Budget proposal is 'real' - Foster
Stormont's Finance minister has rejected the characterisation of her proposals for a partially unfunded budget as a "fantasy" spending plan.
Arlene Foster insisted her budget was "real", as it was based on money that will be available if the troubled Stormont House Agreement political deal is implemented.
Mrs Foster's proposal has been dubbed both a "fantasy" and "phantom" budget because it factors in around £600 million the Executive currently does not have.
That sum would only materialise if a crisis over welfare reform is resolved to enable December's Stormont House deal to be rolled out.
Sinn Fein and the SDLP backed the Stormont House Agreement but subsequently vetoed the element of the deal that committed the Executive to implement the UK Government's welfare reforms.
During Assembly question time, Mrs Foster today referred to the critical labels some had attached to her budget plan.
But she added: "As regards the budget I believe it is a real budget and I say that because the budget was agreed on figures that were agreed back on December 23 under the Stormont House Agreement. That's the process under which I am bringing this budget forward on."
The Stormont crisis has pushed the five-party mandatory coalition Executive toward the edge of a financial cliff.
If the budget does not complete its legislative passage by the end of July, a senior civil servant will take over control of Stormont's purse strings - a move that could well trigger the collapse of the power-sharing administration.
By itself, the DUP's unfunded budget would not bring a resolution to the deadlock any closer, but it would start the required budget legislative process and thus push a potential tipping point a few more weeks down the line.
Stability could only be achieved with the implementation of the Stormont House Agreement and that will only happen if the welfare row is resolved.
Mrs Foster said if the Sinn Fein and the SDLP do not change their position then the Government has to intervene to push through the welfare reforms above the head of the Assembly.
"The budget I am bringing forward is a budget that is based on the full implementation of the Stormont House Agreement," she said.
"Therefore those people who are not standing by the Stormont House Agreement have to look at themselves and ask themselves why they are not standing by the commitments in the Stormont House Agreements because to do otherwise will cause grave difficulties to public services in Northern Ireland.
"There are two choices if the budget goes ahead - either the Government will have to implement welfare reform or those who have turned their face against welfare reform will have to deal with it - those are the choices ahead of us."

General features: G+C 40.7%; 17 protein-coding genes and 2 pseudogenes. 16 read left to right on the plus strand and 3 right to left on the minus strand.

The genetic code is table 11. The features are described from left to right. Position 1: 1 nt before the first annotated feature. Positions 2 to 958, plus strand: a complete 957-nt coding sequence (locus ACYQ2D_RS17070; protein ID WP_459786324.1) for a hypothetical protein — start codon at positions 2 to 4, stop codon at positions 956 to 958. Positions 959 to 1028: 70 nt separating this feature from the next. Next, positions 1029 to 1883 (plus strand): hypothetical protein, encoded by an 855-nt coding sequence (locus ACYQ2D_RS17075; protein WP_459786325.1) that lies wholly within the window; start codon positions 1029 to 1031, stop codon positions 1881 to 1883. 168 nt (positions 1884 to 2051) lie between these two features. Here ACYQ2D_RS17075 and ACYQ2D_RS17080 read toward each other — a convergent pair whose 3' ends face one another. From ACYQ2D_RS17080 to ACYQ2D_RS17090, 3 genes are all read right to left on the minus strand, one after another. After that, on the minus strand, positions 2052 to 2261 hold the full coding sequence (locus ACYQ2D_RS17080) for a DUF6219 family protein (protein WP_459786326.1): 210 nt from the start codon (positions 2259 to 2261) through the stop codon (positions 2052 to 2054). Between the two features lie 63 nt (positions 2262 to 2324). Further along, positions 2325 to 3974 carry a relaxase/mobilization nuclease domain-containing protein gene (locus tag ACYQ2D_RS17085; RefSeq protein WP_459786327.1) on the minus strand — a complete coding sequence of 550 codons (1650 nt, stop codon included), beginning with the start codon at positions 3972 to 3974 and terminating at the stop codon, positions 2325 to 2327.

Sinn Fein has not ruled out the DUP's budget plan, but has made clear that Government intervention on welfare would be "unacceptable".
Mrs Foster said the Executive finances had been further squeezed by Chancellor George Osborne announcement last week of a further £3 billion of in-year cuts in the UK. She said Northern Ireland would lose £38 million as a consequence of that move.
The defeat of the Welfare Reform Bill in the Assembly last month, due to the Sinn Fein/SDLP veto, has endangered other political and economic developments that hinge on the implementation of the agreement, such as the devolution of corporation tax powers, access to £2 billion of increased borrowing powers from the Treasury, a major civil service redundancy scheme and new structures to address the legacy of the Troubles.
Today Mrs Foster said around 1,200 civil servants who have received a conditional offer to exit through the redundancy scheme in September will not know their fate until the budget impasse is resolved.
The future of power-sharing essentially hangs on the fate of the Stormont House Agreement, with the failure to implement it having left the Executive facing a funding gap of hundreds of millions of pounds this financial year.
It is estimated the Executive will lose out on £604 million this year if the agreement is not introduced.
The sum accounts for direct contributions from the Government; more ability to access Treasury borrowing; and enhanced budgetary flexibility to pay off both £114 million in penalties for non-implementation of welfare and a £100 million emergency loan secured from the Treasury last year.
Much of the £604 million does not directly have an impact on current spending on front line services - as it is money only available to roll out specific elements of the Stormont House deal, such as the legacy initiatives and the civil service exit scheme.
However, a significant proportion will put pressure on the Executive's core budget.
If a senior finance department civil servant is forced to step in at the end of July, that individual will be subject to tighter spending restraints than Executive ministers, which will mean even more funding will be cut from public services. The DUP estimate a total of £2.8 billion will be slashed if that scenario plays out, though Sinn Fein claim the amount is much smaller.
Mrs Foster has circulated her spending plan to colleagues in the Executive and will table it before the Assembly on Tuesday.
Next week she will also ask her Stormont scrutiny committee to grant her Bill "accelerated passage" through the Assembly.